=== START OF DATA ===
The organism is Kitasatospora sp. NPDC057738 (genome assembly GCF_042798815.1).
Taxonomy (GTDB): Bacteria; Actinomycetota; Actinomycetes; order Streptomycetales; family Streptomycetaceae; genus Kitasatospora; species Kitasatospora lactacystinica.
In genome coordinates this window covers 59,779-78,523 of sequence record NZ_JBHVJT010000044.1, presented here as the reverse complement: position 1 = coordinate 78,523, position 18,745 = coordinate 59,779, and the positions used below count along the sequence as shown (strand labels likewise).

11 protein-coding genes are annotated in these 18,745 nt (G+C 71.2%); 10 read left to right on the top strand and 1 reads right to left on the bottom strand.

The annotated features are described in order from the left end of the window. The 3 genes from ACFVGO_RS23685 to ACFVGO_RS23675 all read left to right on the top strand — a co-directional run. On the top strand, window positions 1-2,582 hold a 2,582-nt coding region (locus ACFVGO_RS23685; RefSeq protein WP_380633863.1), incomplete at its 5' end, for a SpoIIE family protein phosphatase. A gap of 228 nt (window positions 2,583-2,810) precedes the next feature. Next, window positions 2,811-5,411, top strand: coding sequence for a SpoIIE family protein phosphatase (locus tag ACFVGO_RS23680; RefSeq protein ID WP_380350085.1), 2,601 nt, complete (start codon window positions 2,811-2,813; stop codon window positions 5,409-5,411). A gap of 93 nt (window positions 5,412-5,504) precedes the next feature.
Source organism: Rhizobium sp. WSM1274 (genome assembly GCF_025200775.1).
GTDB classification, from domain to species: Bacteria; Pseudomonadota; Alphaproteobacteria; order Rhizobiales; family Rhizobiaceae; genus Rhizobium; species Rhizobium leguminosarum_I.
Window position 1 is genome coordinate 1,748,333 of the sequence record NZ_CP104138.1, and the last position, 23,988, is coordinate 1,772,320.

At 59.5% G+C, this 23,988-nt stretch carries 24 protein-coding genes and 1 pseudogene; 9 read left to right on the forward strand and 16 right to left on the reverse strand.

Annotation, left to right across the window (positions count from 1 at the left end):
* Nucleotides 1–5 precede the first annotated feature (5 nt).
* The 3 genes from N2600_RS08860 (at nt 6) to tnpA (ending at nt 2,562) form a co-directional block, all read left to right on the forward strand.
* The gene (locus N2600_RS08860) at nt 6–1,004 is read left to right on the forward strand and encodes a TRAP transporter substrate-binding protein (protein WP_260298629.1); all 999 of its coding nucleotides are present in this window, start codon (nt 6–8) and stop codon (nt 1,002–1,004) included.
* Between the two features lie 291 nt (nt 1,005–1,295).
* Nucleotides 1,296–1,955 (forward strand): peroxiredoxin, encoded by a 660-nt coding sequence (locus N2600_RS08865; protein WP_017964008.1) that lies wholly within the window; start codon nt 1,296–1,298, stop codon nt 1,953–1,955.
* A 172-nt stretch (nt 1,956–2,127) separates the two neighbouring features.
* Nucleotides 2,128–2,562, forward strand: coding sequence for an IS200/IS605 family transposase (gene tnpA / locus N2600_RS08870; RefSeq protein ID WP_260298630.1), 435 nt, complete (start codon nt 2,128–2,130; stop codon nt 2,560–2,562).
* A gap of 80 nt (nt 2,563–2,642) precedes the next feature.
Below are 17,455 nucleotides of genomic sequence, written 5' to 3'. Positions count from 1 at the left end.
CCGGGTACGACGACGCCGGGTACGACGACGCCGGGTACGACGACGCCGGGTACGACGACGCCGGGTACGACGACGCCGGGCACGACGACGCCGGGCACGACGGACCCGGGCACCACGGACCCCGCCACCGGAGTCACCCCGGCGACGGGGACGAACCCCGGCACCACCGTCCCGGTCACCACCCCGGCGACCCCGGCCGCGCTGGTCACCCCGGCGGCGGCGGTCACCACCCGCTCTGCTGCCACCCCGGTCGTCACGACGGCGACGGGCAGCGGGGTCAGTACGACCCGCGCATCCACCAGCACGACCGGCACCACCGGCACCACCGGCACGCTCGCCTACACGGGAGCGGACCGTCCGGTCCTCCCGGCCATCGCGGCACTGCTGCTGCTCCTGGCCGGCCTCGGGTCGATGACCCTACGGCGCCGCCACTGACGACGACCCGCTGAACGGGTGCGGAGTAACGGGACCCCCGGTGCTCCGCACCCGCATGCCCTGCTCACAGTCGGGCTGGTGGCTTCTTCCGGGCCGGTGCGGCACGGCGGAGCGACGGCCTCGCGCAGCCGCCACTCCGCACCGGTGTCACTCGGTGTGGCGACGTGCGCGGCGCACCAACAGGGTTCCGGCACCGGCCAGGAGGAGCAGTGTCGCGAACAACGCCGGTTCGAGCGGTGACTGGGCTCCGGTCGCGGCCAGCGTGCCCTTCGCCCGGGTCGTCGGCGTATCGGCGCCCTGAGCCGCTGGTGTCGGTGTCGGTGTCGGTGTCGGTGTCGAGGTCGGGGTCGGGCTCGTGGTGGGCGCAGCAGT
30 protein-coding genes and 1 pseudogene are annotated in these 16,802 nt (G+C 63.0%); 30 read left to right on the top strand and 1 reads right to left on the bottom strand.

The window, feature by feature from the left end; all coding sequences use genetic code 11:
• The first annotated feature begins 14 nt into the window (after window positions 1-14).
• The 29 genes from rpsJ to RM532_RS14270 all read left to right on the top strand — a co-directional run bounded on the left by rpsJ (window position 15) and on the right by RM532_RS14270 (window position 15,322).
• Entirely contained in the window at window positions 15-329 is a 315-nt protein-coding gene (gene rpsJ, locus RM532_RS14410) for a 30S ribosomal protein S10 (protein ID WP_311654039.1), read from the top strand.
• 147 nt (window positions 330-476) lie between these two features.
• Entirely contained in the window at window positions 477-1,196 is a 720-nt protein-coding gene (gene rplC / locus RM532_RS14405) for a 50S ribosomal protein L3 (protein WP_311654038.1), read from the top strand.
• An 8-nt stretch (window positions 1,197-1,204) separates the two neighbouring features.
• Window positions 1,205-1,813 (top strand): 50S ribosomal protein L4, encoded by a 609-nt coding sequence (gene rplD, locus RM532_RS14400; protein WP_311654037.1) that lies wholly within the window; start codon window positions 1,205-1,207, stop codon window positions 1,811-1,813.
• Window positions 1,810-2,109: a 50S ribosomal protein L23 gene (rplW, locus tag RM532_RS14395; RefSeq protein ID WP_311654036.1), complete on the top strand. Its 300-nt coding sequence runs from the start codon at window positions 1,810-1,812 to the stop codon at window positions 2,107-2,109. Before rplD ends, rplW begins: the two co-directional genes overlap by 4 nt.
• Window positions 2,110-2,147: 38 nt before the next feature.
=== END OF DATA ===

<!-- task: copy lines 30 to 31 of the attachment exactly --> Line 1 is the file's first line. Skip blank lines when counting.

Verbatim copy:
• Window positions 1,810-2,109: a 50S ribosomal protein L23 gene (rplW, locus tag RM532_RS14395; RefSeq protein ID WP_311654036.1), complete on the top strand. Its 300-nt coding sequence runs from the start codon at window positions 1,810-1,812 to the stop codon at window positions 2,107-2,109. Before rplD ends, rplW begins: the two co-directional genes overlap by 4 nt.
• Window positions 2,110-2,147: 38 nt before the next feature.